There may be said, roughly speaking, to be three current phrases of opinion which maybe taken variously to interpret the traditional instinct or prejudice against the Jesuits. We have first the popular Protestant hypothesis, of which Mr. Whalley used to be the spokesman in Parliament, and which found a ghastly illustration in the sensational religious works of the days of our grandmothers. According to this view the Jesuits are a kind of secret police of the Evil One, being occupied in promoting the interests of their Church, which are identified with their own, by fair means or foul, with a diabolical craft only exceeded by their diabolical wickedness. They have spies or familiars, male or female, in every court, in every society, in almost every private family —especially in Protestant families ; they are united in a chronic conspiracy against the peace alike of households and of empires. It was not beneath them to bribe or coerce the reporters, as he publicly complained in Parliament, into garbling their version in the Times of the somewhat inaudible language of a venerable Irish peer lately deceased, and it is not beyond their capacity to control by invisible and unsuspected agencies the policy of States, and virtually to shape the destinies of the civilised world. They are gifted with the preternatural power, as well as the Satanic malice, of the genii of Eastern fable, while, unlike them, they are closely bound together, in a federation of evil for the pursuit of a common end. They are disguised at this moment, in spite of the labors of the Church Association, in the surplice of Anglican rectors, while "the female Jesuit" plies her seductive arts under the innocent semblance of a Protestant kitchenmaid. Let no one imagine that we have dressed up a mere scarecrow of our own, or laid on one touch of coloring which it would not be easy to match in the familiar pictures drawn by Protestant alarmists. No rational person of course accepts this startling caricature—which may be a delineation of the Freemasons sometimes found in foreign Jesuit treatises—but even the silliest caricature has usually some kind of basis, however inadequate, and there could hardly be so much smoke if there was no fire. More plausible, and less wildly inaccurate, is the opposite hypothesis, formerly prevalent among English Liberals, and accepted with a difference by many earnest Roman Catholics, that the Jesuits are much like other orders in the Church of Rome, more zealous and energetic perhaps, and therefore naturally more offensive to those who regard with dislike or fear the progress of the Roman Catholic religion, but not otherwise distinguishable from the general mass of religions corporations from which they are so sharply and unfavorably discriminated by the recent action of the French Government. This view on the surface looks reasonable enough, and it is really nearer the truth than the Protestant bogy view, but it is not the less quite unequal to the exigency of facts. Benedictines, Dominicans and Franciscans have been in their day as zealous and as influential as Jesuits, and the Dominicans, moreover, were officially connected with the hateful and hated Inquisition, yet none of these vast and powerful organisations have ever encountered, either within the pale of their own church or beyond it, a tithe of the suspicion and enmity so persistently roused by the children of Ignatius. Some third hypothesis is manifestly required, which, without violating the dictates of experience and common sense, shall yet do justice to the admitted facts of the case past and present. And that hypothesis may, perhaps, be not inaptly summed up in the well known saying about the Jesuits,ubi bene, nihil melius : ubi male, nihil pejus. They have been powerful alike for good and for evil, but always powerful, and always using their power, whether well or ill, for the aggrandisement of their Order. They have acted all along as an imperium in imperio, confronting "the White Pope" with "the black Pope," and not unfrequently pitting the one against the other with a large measure of, at least, temporary success. And hence from their first origin the Popes have been very naturally suspicious of these self-chosen prætorians, as the Roman Emperors were jealous of the Prætorian Guards and the Sultan of the Janissaries, lest they too should aspire to make and unmake and mould the rulers before whose throne they bowed in professedly absolute subjection.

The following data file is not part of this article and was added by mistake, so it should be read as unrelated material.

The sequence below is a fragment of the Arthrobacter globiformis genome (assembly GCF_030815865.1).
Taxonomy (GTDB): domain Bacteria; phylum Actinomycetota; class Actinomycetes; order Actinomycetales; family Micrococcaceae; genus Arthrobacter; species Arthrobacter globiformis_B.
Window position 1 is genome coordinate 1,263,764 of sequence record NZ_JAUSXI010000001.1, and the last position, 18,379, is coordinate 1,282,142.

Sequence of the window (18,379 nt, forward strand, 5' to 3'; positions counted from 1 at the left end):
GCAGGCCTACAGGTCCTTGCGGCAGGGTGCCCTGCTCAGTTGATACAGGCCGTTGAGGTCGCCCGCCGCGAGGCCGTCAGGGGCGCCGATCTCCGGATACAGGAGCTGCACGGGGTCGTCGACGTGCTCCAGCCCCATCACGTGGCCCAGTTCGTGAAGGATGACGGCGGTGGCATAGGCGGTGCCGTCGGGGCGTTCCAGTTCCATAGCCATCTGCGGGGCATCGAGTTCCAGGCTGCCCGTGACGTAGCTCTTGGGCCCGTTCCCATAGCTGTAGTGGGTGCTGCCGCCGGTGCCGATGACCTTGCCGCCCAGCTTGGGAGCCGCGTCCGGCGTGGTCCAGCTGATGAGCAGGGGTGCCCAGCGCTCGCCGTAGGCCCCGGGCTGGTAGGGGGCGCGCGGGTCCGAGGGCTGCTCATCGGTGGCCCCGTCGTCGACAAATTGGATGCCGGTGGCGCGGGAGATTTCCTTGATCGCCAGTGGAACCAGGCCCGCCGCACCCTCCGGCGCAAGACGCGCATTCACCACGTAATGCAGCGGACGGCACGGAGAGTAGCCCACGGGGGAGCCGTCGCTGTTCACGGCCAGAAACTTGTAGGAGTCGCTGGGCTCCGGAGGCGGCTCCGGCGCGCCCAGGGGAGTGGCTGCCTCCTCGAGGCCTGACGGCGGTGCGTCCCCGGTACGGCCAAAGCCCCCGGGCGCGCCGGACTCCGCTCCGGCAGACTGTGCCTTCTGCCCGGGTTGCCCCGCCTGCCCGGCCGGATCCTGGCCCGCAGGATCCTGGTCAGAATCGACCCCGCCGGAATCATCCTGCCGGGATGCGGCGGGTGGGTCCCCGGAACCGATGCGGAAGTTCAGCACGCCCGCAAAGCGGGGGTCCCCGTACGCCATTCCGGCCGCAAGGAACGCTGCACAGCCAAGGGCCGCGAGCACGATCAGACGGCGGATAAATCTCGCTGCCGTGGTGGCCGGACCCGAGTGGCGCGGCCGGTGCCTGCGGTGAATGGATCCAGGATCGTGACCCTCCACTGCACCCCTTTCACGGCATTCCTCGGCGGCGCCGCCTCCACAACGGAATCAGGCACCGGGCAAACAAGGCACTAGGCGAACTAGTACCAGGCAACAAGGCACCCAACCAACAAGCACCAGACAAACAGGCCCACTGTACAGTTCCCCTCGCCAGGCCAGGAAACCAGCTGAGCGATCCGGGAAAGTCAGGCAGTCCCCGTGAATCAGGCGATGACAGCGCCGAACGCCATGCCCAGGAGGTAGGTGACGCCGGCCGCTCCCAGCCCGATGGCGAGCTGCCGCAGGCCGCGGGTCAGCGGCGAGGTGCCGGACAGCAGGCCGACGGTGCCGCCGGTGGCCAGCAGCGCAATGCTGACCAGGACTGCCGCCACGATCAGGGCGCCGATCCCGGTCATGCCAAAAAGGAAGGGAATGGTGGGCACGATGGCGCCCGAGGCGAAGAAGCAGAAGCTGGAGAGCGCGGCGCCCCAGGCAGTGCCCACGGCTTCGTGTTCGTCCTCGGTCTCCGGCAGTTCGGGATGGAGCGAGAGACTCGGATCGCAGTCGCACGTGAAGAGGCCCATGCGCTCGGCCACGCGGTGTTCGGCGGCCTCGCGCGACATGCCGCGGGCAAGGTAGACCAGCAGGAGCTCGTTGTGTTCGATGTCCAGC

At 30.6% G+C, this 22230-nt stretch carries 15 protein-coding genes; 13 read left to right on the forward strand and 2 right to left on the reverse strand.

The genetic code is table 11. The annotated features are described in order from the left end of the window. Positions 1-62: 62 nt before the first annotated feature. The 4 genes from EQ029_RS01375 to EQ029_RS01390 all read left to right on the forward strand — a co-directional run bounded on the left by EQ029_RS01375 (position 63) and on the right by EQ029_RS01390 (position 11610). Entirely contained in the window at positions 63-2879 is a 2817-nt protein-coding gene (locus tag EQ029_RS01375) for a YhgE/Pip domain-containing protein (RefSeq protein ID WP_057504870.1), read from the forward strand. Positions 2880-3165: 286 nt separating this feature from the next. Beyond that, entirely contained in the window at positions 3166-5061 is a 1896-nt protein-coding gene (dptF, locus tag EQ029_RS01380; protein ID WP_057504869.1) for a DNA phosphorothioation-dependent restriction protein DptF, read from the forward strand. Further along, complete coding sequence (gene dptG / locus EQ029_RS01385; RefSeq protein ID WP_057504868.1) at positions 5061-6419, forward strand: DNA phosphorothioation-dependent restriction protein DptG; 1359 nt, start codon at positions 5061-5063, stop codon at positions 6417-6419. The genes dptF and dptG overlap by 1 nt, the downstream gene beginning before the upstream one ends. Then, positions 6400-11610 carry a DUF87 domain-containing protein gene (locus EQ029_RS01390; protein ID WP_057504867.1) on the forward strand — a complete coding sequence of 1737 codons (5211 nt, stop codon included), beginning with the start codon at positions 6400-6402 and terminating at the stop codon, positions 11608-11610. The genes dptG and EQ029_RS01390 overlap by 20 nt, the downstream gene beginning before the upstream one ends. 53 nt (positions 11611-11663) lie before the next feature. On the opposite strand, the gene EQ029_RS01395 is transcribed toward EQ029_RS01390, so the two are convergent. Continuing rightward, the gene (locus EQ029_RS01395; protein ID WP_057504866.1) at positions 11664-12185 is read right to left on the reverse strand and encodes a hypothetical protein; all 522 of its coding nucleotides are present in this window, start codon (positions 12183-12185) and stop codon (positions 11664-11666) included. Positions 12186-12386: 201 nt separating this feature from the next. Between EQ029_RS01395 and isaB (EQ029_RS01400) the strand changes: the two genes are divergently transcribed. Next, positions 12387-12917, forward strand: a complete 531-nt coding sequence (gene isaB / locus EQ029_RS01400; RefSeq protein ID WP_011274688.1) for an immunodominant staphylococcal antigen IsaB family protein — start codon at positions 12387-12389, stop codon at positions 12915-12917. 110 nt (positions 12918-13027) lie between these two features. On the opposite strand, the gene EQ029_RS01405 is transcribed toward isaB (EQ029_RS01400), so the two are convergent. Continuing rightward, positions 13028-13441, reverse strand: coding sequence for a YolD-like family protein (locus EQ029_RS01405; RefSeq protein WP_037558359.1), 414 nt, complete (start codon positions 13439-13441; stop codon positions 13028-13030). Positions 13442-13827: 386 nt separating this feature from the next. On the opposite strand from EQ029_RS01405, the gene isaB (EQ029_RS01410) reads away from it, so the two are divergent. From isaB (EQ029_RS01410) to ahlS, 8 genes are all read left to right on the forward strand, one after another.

No estimate of the Jesuits would be a fair one which ignored the real service's they have rendered to the highest interests of their church, and indeed to the cause of Christian civilisation. They have been effective preachers, and were for a long time the ablest and most accomplished teachers of youth throughout the continent of Europe ; even now when they seem to a great extent to have lost their educational cunning, their schools in France are pronounced by independent critics, like Mr. Matthew Arnold, to be at least equal in intellectual working, and decidedly superior in moral culture, to the best of the Government lycees. They have on the whole maintained unbroken, in spite of the worse than questionable ethical system exposed by Pascal, a far higher standard of moral purity in their own body than any of their rivals either amongst religious orders or the secular priesthood. And they have shown themselves devoted, untiring and very successful missionaries in heathen lands. But even here their career has been marked by strange aberrations, inconsistent at once with their religious profession and with the principles of morality, as in the famous controversy about the "Chinese Rites," described at length in Mr. Cartwright's "Historical Sketch." And that very controversy would alone suffice to remind us that, after full allowance has been made, as it ought to be made, for ubi bene, nihil melius, there is also another and a darker side to the picture. The ambitious design which was indelibly impressed by Ignatius Loyola on the constitution — we might add the very name — of his order has proved throughout the secret both of its weakness and its strength. To that supreme end all considerations, moral and religious, not excluding their most cherished theological principle, have been subordinated. From the first they were not content to trust to their enormous educational and spiritual influence, but aspired also to "shape the whispers" of all the Catholic thrones of Europe, and to undermine all the thrones which they regarded as anti-Catholic. They governed the French Church through the mistresses of Louis XVI., and they plotted persistently against the crown and life of Queen Elizabeth. They did not scruple to make good their position at the French court by more than conniving at Gallican opinions — which could never have been their own — and actually helped to frame the declaration of Gallican liberties. When threatened with expulsion from France in the last century, they offered to purchase a reprieve by teaching the Four Gallican Articles, which directly contravene the fundamental principles of Jesuit theology. The influence has everywhere been used, and perhaps consistently used, in the service of both civil and ecclesiastical despotism, but the means employed have not unfrequently been such as no plea of conscience could excuse. When the order was dissolved by the authority of the Holy See, which they of all men were bound to respect as final and absolute, they held together in defiance of it under the shelter of the schismatic Governments of Russia and Prussia. They are not only "Catholics first and patriots afterwards," in whatever country their lot may be cast, but Jesuits first and Catholics afterwards. The interests of the Church are to their minds summed up in the interests of their own order, and a pope who opposes them, like Ganganelli, is, ecclesiastically speaking, no better than a suicidal maniac, whose dangerous perversity it is the truest charity to restrain. Still more of course are secular governments which pursue an anti-Catholic — that is an anti-Jesuit — policy to be treated as natural enemies ; while in dealing with governments which could be made subservient to their purposes they would adopt, as they have shown in France, in Mexico, in China and in Russia, a policy of the extremest Erastianism. That a society numbering many thousands of members, spread over the face of the world and organised on the strictest principle of military discipline, so resolute in its ambitious aims, and so versatile and unscrupulous in its methods of prosecuting them, should be viewed with jealousy by civil governments and not least by the governments of Roman Catholic countries, where its influence is most likely to be felt— can be no matter of surprise. Their official organ, the Civilta Cattolica, specially authenticated by a brief of Pius IX, declared shortly before the Vatican Council that "Christian States have ceased to exist; human society has relapsed into heathenism, and is like an earthly body with no breath from heaven." The Syllabus and the Vatican Council, the two crowning achievements of modern Jesuitism, were their chosen instruments for reversing this fatal tendency of modern civilisation. It is not wonderful that the civil power, thus rudely challenged, should have learnt to regard the Church which they claimed to represent, and under the last pontificat practically ruled, as "an organisation bristling with dangerous sentiments," and the Jesuit order itself as "the Prætorian Guard of dangerous ecclesiastical Cæsarism."

 The South Australian Advertiser 31 May 1880,